From Saloons to Steakhouses: A History of Tampa
Since its early days as a boomtown on the Florida frontier, Tampa has had a lively history rich with commerce, cuisine, and working-class communities.
In From Saloons to Steak Houses, Andrew Huse takes readers on a journey into historic bars, theaters, gambling halls, soup kitchens, clubs, and restaurants, telling the story of Tampa’s past through these fascinating social spaces—many of which can’t be found in official histories.
Beginning with the founding of modern Tampa in 1887 and spanning a century, Huse delves into the culture of the city and traces the struggles that have played out in public spaces. He describes temperance advocates who crusaded against saloons and breweries, cigar workers on strike who depended on soup houses for survival, and civil rights activists who staged sit-ins at lunch counters. These stories are set amid themes such as the emergence of Tampa’s criminal underworld, the rise of anti-German fear during World War I, and the heady power of prosperity and tourism in the 1950s.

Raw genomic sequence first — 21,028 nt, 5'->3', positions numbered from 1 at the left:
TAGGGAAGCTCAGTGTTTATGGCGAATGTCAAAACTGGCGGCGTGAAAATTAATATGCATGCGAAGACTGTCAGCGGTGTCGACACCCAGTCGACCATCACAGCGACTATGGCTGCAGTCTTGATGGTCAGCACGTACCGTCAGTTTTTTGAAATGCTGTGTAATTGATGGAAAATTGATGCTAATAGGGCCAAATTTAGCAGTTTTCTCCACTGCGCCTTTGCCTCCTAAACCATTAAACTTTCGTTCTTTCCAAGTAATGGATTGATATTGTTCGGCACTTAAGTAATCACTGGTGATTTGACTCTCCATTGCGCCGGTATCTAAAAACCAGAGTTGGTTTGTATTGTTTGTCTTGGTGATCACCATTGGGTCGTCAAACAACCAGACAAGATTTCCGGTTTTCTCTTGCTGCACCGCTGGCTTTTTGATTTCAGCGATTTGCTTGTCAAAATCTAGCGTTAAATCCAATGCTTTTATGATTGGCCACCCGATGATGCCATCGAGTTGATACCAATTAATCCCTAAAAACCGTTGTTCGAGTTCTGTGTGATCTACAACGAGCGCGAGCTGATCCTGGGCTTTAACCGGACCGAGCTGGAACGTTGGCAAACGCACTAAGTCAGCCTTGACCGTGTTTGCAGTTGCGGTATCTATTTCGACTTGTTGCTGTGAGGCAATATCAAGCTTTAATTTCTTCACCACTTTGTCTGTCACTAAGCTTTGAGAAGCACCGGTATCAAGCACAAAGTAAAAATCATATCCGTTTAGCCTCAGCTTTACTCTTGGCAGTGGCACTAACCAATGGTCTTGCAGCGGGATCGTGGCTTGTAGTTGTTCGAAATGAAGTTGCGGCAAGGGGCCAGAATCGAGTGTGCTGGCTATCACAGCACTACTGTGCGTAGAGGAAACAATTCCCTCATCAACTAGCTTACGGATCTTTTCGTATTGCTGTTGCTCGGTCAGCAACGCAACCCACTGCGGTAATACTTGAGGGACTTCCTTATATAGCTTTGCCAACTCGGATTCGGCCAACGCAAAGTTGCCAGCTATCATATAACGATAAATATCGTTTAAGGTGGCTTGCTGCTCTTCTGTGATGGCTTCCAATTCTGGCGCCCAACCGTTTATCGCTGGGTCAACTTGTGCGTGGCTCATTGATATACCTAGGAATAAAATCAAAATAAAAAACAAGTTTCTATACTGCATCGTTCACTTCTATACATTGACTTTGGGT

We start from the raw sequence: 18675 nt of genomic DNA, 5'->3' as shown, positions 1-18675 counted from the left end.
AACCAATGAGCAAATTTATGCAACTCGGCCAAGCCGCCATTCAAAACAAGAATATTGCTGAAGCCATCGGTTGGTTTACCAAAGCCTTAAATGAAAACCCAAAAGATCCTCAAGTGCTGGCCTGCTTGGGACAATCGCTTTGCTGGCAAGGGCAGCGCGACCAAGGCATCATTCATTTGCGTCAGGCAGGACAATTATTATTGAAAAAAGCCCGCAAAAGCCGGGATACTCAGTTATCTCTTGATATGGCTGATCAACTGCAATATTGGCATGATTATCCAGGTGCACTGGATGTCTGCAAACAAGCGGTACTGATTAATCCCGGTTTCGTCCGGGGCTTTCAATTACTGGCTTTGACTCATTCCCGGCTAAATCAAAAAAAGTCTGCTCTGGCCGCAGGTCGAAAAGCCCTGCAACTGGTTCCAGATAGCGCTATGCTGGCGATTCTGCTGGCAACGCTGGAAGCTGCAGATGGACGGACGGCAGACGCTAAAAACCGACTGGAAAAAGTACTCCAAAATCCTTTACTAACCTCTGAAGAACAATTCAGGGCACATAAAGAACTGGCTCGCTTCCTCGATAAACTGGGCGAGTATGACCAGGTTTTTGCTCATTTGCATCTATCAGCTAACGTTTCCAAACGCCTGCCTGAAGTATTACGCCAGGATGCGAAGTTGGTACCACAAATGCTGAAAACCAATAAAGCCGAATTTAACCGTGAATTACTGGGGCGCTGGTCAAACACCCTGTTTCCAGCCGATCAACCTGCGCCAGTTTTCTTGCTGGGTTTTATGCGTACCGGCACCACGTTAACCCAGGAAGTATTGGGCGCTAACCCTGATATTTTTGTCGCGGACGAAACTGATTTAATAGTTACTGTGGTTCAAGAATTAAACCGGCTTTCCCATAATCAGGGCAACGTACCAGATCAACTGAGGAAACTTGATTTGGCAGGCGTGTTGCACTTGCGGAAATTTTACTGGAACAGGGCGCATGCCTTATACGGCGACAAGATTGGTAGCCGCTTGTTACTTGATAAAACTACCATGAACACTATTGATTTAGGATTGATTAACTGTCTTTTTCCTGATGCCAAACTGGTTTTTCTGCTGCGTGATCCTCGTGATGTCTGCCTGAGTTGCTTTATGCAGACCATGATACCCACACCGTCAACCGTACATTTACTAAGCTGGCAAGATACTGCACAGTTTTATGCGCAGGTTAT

Huse draws from local newspaper stories and firsthand accounts to show what authorities and city residents saw and believed about these establishments and the people who frequented them. This unique take on Tampa history reveals a spirited city at work and play, an important cultural hub that continues to both celebrate and come to terms with its many legacies.